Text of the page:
In all EA projects, a security architect must have a toolbox setup during the preliminary phase (TOGAF ADM) to assess the client’s assets so that a clear, suitable and realistic security level can be applied to them.
Without a repeatable and transparent Asset Security Classification Method and model, the architect has absolutely no idea what protection level should be applied to the assets that will be impacted by the core scope of the EA project. The same goes for the assets evaluated during soft scope assessment, that could be impacted by the EA project delivery. Generally, the business architect will have mapped the relevant assets somehow through the information and capability mapping, which inform the EA team about the necessary critical information and target required to achieve the value proposition for the client.
This exercise that must be often repeated at regular internal to stay complete and correct is not trivial and a process needs to be part of the EA team Architecture Governance framework to ensure all partaking parties are properly trained to use it. The WBISCT ASCM©* contains such straightforward processes that enable the EA team (not just the SecArch). In a step by step sequence of assessments and best practices, governed by a clear and precise diagram, the EA team can ask the right questions to the client so that no asset is left unattended and therefore without assessment.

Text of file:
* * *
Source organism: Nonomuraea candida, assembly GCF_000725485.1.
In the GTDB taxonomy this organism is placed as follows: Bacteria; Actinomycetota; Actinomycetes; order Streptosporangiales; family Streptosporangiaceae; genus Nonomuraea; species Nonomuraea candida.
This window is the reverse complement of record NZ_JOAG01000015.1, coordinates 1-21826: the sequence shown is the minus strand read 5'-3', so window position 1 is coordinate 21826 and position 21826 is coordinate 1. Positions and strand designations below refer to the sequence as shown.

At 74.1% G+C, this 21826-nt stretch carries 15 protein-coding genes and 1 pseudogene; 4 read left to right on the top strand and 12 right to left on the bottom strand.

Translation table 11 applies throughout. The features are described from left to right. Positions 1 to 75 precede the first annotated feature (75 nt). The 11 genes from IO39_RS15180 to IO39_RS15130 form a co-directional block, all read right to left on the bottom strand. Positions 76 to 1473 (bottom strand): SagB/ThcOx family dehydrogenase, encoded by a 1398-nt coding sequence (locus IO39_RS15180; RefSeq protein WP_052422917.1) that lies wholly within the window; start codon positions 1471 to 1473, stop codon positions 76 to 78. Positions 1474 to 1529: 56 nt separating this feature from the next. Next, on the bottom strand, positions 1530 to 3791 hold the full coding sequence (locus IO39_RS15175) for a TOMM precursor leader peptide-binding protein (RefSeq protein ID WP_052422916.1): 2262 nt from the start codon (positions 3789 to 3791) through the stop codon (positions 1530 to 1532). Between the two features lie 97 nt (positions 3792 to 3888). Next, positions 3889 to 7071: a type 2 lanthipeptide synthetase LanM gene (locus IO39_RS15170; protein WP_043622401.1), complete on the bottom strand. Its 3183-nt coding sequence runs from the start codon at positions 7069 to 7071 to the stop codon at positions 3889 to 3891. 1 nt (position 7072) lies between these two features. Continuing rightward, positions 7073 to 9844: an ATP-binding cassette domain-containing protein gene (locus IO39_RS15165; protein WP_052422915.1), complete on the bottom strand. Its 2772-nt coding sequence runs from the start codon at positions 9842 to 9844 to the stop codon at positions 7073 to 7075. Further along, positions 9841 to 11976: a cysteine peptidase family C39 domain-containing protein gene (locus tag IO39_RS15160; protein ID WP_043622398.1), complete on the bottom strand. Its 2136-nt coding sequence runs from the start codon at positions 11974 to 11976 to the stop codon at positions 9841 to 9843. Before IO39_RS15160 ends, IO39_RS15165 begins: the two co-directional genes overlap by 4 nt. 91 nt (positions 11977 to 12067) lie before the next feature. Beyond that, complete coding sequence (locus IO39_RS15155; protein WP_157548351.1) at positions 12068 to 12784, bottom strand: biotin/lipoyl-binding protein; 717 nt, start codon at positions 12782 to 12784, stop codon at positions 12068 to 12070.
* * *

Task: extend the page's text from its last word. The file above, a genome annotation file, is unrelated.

The security asset classification once established in TOGAF’s Phase A, generally, allows the team to correctly evaluate the risks and most achievable approach to delivery the intended target. Such process must be easy and fast enough to follow so as not to necessarily delay the decision to proceed with the EA project branding and endorsement by the EA sponsoring authority.
There will be times when the EA capability will deem itself (via the EA governance role) not suited to undertake such a project because the security preparedness is simply not mature enough for the risk to be mitigated to a residual level acceptable by the EA sponsor, for instance. A decision must then be made whether the EA team “shop setup” should be reviewed to increase its capability (not to be confused with its capacity) to undertake such a project. This is when a request for re-architecture change will be placed upon the team by the sponsor, to reform or transform itself to be able to accept such project in the future.